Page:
I suited up nervously and went outside to pull the cover off my Suzuki, marveling at my decision which had brought me to this point. It was too exciting and I had to take a deep breath before I rolled it down the driveway. I inserted the key into the ignition and it began with a rumble that flooded my ears and heart with joy. (Does that sound corny? Yes, but no other way to describe it.)
I had asked my husband to follow me in his truck around the neighbourhood that day in case I had any trouble. The bike weighs 450 pounds and I wasn't sure if I could pick it up by myself.
Started out by doing a very wide u-turn on our cul-de-sac at the end of the street, and then stopped to do a right turn out to the neighbourhood. Well...let me just say that within 30 seconds, the first thought in my head was "I feel just like I did on my Kawasaki when I was 18".
So the afternoon went by with me figuring out how the controls work and getting used to the feel of the bike.
It was interesting learning to stop the bike and sliding forward each time. I had to figure out how to turn off the turn signals without hitting the horn button and without taking my eyes off the road. I had to watch for running, barking dogs. I had to figure out how to stop slowly in gravel so as not to fish-tail too much with my non-knobby tires (hiking boots to the rescue that time).
At one point during the trip, I had stopped at a stop sign and looked over to see three young guys working on a shiny black Harley. Dressed in the standard black tank shirts and muscles bristling, they all stopped working to stand up and see what kind of bike was rumbling at the intersection. I nodded to them and received one back and proceeded on my way. Went by them a few more times, eliciting a stop work action each time.
By the end of the afternoon, I was tired and satisfied that I had done enough learning for the day. My hands were sore...but I had had a great time and knew I was not going to give this up any time soon.
My husband pulled up behind me in the driveway, got out and closed the door. He walked over to me and I said, "Well, did I look like I knew what I was doing?" He looked at the Suzuki and said "Yeah, you looked like you were having fun...maybe I should try that."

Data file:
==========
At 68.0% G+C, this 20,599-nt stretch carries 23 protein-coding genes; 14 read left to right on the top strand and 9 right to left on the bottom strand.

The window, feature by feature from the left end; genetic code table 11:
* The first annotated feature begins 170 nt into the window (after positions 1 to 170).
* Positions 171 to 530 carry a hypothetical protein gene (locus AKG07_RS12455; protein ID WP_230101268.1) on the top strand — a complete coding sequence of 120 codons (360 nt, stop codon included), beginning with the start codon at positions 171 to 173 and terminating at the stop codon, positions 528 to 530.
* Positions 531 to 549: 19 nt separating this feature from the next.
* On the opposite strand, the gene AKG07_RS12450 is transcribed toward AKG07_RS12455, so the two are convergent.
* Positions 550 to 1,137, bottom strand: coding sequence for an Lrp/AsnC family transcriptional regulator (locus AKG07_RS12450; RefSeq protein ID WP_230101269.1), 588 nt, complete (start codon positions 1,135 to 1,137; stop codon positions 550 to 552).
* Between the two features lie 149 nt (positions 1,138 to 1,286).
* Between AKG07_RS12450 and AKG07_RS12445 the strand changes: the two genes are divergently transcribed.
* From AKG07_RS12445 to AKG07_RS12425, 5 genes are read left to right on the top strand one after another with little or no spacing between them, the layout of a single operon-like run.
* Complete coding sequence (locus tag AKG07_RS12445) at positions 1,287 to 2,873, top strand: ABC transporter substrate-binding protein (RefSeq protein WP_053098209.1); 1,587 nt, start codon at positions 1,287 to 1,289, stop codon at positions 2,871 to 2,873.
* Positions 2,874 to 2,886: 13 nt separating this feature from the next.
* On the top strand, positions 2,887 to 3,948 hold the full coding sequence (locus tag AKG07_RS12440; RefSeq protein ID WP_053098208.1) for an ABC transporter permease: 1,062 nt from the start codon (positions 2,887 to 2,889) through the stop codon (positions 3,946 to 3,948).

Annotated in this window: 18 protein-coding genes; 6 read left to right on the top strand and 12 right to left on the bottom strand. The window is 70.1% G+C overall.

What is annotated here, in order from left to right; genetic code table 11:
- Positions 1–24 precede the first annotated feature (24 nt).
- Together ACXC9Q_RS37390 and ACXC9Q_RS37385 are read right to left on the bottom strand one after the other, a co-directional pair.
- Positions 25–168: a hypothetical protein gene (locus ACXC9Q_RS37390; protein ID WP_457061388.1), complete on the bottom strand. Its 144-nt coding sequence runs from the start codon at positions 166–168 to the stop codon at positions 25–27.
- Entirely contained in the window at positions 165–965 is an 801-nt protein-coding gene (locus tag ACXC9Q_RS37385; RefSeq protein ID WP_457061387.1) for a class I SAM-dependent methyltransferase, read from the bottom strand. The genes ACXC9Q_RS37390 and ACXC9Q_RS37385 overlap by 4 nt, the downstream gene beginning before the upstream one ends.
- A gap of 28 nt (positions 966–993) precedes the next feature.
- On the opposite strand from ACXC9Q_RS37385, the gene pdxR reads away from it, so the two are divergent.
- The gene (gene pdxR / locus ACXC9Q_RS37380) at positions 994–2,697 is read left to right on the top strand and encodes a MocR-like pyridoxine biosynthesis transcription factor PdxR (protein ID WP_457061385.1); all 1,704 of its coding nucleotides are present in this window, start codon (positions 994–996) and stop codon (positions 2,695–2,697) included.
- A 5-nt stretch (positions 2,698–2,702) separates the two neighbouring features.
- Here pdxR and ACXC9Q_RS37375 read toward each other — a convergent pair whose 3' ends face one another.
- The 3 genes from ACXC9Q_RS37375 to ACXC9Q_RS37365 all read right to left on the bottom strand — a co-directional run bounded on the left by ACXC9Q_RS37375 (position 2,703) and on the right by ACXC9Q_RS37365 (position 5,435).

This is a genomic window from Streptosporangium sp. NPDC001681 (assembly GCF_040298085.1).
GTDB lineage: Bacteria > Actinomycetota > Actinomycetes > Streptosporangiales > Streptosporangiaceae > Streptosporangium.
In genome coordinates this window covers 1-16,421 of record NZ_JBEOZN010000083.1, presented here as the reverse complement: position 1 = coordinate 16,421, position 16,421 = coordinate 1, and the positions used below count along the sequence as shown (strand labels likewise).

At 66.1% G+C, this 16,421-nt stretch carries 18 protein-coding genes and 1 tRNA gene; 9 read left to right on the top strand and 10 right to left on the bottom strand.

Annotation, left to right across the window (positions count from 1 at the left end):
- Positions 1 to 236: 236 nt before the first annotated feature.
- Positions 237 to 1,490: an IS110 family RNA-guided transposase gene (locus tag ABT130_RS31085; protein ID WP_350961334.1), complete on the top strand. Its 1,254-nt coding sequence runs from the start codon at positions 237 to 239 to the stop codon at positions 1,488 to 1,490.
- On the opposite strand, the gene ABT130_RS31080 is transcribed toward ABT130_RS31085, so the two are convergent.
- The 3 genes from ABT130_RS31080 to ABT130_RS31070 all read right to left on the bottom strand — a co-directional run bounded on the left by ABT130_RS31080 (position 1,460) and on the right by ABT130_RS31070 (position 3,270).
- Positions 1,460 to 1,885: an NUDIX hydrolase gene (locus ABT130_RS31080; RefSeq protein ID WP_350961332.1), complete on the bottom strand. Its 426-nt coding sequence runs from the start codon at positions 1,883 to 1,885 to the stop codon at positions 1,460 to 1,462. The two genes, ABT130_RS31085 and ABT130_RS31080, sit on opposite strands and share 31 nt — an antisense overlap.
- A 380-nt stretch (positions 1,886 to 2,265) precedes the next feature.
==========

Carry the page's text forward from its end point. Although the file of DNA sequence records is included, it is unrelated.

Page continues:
He had not ridden since he was a teen either. He had bought a trail bike with a buddy back in the day and rode a bit without telling his parents. When he told them that he wanted to ride on the street, they had forbidden it and there was no more discussion about it.
So along comes me to shake up his life and his parents' views on a few things in the ensuing years, and here we are that day - standing in our own driveway with me having my inaugural ride under my belt, and him with that look on his face as he stares at the bike.
I cannot even begin to describe the look on his face the day I came home and told him I had bought a motorcycle. I had asked him that day if he was interested in taking the safety course with me and buying a bike and doing something completely different with our lives. That day, he had decided no, he could not for various reasons.
So I went ahead anyway with my own plans to ride as I could not wait any longer. I was not getting any younger and the kids could look after themselves, and my job was causing me way more stress than a person should have to put up with. If I didn't do this for myself...well, I think you have all hit a wall in your own life in this regard...
Needless to say, within a month of my inaugural ride on my Suzuki, my husband had taken the motorcycle safety course too. He told me that he had been scraping his pegs on the fancy little tight "S" curve and had no problem with the u-turn - I called him a show-off! And just before he was to do his road test on the course, a 16 year old had flipped her bike up in the air and landed on her head. The ambulance was called and she spent the night at the hospital, but we heard later that the next day she was in buying a new helmet. They work! It shook him up a little, but he passed his test with a little more reserve as to what he was getting into.
The day after his course was finished, he came home from work, and told me that he had bought a motorcycle and you should have seen the look on my face! Within two weeks of that purchase, I saw where my son had picked up his natural riding ability and I knew it wasn't from me. He bought a Kawasaki 250 Ninja.
Yep, my husband is totally hooked and addicted and can ride circles around me - which really only took a few weeks. He rides it to work, rides it to buy me flowers and rides it to buy things at the store. Our daughter has noticed a distinct lightening of mood since her dad got himself this machine.
His work friends - who ride also - keep asking him "When are you going to get yourself a real bike?" He's thinking of getting a bigger one but is having way too much fun on this more maneuverable size. The right deal will come along when it's meant to.
So, that is my tale of the beginnings.
Heading out to this today, the forecast is for more snow tomorrow and it's -11 C (12 F).
There is a car under there - really!
Have a great day!